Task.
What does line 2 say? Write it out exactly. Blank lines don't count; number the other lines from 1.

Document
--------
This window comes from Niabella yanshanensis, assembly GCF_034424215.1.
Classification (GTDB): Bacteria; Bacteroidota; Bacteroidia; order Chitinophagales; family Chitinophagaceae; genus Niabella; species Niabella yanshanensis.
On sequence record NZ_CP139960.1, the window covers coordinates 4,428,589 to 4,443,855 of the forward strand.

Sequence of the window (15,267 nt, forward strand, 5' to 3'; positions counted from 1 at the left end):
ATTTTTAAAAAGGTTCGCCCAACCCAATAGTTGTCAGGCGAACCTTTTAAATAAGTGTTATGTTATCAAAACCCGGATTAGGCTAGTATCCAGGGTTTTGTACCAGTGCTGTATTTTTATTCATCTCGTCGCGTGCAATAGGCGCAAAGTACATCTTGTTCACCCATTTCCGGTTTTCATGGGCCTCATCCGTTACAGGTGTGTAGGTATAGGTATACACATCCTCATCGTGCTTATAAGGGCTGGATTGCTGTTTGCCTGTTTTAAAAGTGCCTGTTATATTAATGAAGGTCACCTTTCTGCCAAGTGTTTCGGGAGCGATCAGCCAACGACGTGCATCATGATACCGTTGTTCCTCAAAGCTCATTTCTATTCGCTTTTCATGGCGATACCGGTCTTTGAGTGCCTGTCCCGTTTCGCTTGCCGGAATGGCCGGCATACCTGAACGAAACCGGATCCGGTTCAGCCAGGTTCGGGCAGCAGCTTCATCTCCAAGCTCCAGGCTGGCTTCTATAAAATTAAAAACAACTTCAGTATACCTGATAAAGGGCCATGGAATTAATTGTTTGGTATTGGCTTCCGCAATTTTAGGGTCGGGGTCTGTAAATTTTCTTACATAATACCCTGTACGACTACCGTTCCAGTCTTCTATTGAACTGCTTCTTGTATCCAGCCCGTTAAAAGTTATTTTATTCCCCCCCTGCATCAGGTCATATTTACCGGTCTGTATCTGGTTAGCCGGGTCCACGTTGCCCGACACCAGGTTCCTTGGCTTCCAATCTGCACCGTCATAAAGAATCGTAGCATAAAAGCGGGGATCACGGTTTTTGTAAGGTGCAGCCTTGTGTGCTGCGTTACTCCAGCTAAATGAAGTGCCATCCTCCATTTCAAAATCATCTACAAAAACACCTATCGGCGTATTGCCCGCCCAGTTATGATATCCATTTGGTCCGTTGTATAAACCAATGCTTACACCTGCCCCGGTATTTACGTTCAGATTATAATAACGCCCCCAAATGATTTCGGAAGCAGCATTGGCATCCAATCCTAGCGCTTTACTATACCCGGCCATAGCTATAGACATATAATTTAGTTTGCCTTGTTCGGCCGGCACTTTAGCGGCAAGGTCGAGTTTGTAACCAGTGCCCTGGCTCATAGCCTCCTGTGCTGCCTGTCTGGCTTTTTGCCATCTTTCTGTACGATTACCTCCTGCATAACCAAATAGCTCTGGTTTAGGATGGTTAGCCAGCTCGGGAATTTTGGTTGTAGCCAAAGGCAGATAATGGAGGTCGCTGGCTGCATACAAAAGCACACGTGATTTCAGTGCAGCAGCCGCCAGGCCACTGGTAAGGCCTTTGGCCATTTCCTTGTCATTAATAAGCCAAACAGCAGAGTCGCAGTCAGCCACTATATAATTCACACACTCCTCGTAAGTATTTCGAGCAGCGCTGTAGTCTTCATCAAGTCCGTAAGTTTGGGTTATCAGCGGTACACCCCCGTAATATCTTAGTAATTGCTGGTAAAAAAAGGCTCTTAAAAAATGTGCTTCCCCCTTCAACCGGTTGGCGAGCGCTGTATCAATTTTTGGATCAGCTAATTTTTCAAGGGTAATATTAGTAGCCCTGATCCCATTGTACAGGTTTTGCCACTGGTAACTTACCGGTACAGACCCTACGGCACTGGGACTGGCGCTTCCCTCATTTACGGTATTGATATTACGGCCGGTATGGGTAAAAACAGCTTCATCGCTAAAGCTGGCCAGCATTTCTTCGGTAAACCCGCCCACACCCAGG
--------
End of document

Classification (GTDB): Bacteria; Bacteroidota; Bacteroidia; order Chitinophagales; family Chitinophagaceae; genus Niabella; species Niabella yanshanensis.